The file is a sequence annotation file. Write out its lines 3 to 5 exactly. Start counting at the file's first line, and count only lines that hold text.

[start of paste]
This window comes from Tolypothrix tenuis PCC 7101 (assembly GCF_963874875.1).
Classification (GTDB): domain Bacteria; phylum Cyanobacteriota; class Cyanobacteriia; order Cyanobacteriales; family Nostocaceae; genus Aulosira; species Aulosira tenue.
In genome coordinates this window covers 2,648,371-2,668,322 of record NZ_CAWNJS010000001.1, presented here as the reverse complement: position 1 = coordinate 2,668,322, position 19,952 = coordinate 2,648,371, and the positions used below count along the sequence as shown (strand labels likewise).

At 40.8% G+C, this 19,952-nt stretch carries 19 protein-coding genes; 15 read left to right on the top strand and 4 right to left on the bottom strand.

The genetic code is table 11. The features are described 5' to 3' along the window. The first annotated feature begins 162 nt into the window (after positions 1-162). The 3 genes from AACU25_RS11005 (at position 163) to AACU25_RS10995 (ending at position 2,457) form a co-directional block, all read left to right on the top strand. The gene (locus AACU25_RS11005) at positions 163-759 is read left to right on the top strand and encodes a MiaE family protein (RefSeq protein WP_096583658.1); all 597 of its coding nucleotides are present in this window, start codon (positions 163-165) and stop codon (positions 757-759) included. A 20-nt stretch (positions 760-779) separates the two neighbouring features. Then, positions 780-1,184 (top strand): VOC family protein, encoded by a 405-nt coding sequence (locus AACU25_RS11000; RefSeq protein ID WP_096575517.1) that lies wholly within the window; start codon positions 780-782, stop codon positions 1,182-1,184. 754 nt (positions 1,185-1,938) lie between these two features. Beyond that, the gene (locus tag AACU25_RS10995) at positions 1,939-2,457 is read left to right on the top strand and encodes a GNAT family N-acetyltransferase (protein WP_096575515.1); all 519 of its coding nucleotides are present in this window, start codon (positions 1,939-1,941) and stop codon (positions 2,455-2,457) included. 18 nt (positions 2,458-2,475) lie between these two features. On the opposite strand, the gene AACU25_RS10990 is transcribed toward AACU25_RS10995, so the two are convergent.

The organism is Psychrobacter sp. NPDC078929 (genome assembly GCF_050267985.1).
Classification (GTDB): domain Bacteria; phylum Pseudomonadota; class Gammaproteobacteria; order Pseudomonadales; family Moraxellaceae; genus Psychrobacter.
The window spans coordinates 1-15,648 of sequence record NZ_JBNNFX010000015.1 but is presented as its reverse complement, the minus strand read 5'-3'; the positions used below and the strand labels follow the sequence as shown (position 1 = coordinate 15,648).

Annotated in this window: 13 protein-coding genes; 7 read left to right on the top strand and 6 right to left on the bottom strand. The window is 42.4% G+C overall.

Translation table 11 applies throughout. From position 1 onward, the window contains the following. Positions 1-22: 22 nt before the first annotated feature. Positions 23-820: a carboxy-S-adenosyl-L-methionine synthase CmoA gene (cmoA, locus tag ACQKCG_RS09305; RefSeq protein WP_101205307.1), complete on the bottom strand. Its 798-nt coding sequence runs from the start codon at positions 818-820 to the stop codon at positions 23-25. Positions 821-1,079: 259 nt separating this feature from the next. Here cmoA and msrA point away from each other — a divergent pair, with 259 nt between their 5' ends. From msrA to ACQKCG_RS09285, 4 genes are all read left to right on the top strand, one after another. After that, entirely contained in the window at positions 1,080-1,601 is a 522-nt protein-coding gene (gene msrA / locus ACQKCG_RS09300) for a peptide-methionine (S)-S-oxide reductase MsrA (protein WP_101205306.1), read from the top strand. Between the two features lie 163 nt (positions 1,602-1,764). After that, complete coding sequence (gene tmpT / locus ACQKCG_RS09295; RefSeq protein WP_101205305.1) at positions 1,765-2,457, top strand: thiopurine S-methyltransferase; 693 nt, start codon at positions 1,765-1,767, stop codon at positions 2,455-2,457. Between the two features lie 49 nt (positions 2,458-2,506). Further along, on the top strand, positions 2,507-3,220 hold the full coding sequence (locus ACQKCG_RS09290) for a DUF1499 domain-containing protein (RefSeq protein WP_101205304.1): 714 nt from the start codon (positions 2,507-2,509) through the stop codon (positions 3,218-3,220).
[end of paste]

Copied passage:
In genome coordinates this window covers 2,648,371-2,668,322 of record NZ_CAWNJS010000001.1, presented here as the reverse complement: position 1 = coordinate 2,668,322, position 19,952 = coordinate 2,648,371, and the positions used below count along the sequence as shown (strand labels likewise).

At 40.8% G+C, this 19,952-nt stretch carries 19 protein-coding genes; 15 read left to right on the top strand and 4 right to left on the bottom strand.

The genetic code is table 11. The features are described 5' to 3' along the window. The first annotated feature begins 162 nt into the window (after positions 1-162). The 3 genes from AACU25_RS11005 (at position 163) to AACU25_RS10995 (ending at position 2,457) form a co-directional block, all read left to right on the top strand. The gene (locus AACU25_RS11005) at positions 163-759 is read left to right on the top strand and encodes a MiaE family protein (RefSeq protein WP_096583658.1); all 597 of its coding nucleotides are present in this window, start codon (positions 163-165) and stop codon (positions 757-759) included. A 20-nt stretch (positions 760-779) separates the two neighbouring features. Then, positions 780-1,184 (top strand): VOC family protein, encoded by a 405-nt coding sequence (locus AACU25_RS11000; RefSeq protein ID WP_096575517.1) that lies wholly within the window; start codon positions 780-782, stop codon positions 1,182-1,184. 754 nt (positions 1,185-1,938) lie between these two features. Beyond that, the gene (locus tag AACU25_RS10995) at positions 1,939-2,457 is read left to right on the top strand and encodes a GNAT family N-acetyltransferase (protein WP_096575515.1); all 519 of its coding nucleotides are present in this window, start codon (positions 1,939-1,941) and stop codon (positions 2,455-2,457) included. 18 nt (positions 2,458-2,475) lie between these two features. On the opposite strand, the gene AACU25_RS10990 is transcribed toward AACU25_RS10995, so the two are convergent.